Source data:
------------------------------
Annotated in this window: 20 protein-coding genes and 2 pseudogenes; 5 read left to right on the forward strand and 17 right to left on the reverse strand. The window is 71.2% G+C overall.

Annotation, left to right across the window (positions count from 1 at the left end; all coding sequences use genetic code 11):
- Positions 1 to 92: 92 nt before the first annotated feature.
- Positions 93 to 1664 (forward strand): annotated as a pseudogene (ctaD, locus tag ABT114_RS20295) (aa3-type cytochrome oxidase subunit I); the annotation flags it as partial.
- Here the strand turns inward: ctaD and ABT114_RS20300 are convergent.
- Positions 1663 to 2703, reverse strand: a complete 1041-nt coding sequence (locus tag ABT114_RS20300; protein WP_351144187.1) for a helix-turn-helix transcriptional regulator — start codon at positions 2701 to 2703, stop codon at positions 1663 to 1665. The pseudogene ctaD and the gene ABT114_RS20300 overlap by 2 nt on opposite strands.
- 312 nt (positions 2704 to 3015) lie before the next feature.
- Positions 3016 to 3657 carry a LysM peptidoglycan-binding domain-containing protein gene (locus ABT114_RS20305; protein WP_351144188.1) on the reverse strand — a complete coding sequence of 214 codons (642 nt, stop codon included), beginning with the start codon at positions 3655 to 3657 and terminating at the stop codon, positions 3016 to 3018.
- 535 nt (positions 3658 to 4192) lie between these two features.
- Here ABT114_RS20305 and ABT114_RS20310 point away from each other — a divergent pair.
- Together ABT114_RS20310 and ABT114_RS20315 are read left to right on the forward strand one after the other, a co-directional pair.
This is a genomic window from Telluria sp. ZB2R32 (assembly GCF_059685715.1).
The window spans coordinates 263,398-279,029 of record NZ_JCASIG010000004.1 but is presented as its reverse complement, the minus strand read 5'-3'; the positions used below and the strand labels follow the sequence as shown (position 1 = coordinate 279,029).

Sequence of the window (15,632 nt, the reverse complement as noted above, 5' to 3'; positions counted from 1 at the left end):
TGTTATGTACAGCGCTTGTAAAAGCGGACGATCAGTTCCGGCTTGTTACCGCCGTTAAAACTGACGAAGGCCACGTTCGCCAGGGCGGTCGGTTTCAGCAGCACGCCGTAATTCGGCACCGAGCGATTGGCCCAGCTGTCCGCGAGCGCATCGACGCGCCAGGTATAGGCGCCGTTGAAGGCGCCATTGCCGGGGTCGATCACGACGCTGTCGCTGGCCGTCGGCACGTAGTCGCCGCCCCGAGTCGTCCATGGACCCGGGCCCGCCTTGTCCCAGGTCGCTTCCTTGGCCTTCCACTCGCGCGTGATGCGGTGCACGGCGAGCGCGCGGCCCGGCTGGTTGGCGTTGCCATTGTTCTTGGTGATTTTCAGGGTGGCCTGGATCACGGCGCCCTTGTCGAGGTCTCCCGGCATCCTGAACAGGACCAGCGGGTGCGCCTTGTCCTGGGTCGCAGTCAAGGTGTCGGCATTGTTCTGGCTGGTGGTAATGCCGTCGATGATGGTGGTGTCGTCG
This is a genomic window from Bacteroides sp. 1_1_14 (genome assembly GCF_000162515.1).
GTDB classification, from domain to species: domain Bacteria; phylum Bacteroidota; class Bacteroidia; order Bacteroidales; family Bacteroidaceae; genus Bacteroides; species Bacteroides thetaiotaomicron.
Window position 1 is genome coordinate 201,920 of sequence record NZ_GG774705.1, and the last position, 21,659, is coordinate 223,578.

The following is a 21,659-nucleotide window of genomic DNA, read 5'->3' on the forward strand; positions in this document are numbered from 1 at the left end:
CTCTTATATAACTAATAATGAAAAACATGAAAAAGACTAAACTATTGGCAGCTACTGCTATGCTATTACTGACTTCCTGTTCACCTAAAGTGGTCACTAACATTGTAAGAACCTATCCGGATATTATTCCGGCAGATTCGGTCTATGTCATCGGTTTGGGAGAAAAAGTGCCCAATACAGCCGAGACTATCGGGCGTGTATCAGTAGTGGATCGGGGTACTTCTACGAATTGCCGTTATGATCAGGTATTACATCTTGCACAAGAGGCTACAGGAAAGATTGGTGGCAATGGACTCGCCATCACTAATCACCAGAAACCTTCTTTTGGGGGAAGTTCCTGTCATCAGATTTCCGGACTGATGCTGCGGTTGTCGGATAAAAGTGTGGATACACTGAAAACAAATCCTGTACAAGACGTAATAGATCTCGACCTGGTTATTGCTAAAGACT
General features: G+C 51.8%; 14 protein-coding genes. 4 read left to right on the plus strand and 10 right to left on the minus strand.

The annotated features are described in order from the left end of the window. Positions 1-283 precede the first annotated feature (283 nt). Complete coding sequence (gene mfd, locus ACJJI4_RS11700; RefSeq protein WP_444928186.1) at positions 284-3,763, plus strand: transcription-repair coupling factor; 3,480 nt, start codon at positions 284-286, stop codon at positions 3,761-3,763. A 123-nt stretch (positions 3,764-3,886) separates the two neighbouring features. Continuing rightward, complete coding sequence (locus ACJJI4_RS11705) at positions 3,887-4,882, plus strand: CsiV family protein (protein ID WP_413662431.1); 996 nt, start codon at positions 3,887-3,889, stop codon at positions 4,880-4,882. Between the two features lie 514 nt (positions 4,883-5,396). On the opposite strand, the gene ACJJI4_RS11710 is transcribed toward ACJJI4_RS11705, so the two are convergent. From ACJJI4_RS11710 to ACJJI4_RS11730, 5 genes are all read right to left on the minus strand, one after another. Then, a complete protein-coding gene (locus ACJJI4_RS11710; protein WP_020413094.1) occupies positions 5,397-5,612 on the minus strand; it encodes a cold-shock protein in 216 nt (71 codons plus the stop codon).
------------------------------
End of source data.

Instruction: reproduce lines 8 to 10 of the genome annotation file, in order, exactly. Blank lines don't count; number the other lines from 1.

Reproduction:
- Positions 3016 to 3657 carry a LysM peptidoglycan-binding domain-containing protein gene (locus ABT114_RS20305; protein WP_351144188.1) on the reverse strand — a complete coding sequence of 214 codons (642 nt, stop codon included), beginning with the start codon at positions 3655 to 3657 and terminating at the stop codon, positions 3016 to 3018.
- 535 nt (positions 3658 to 4192) lie between these two features.
- Here ABT114_RS20305 and ABT114_RS20310 point away from each other — a divergent pair.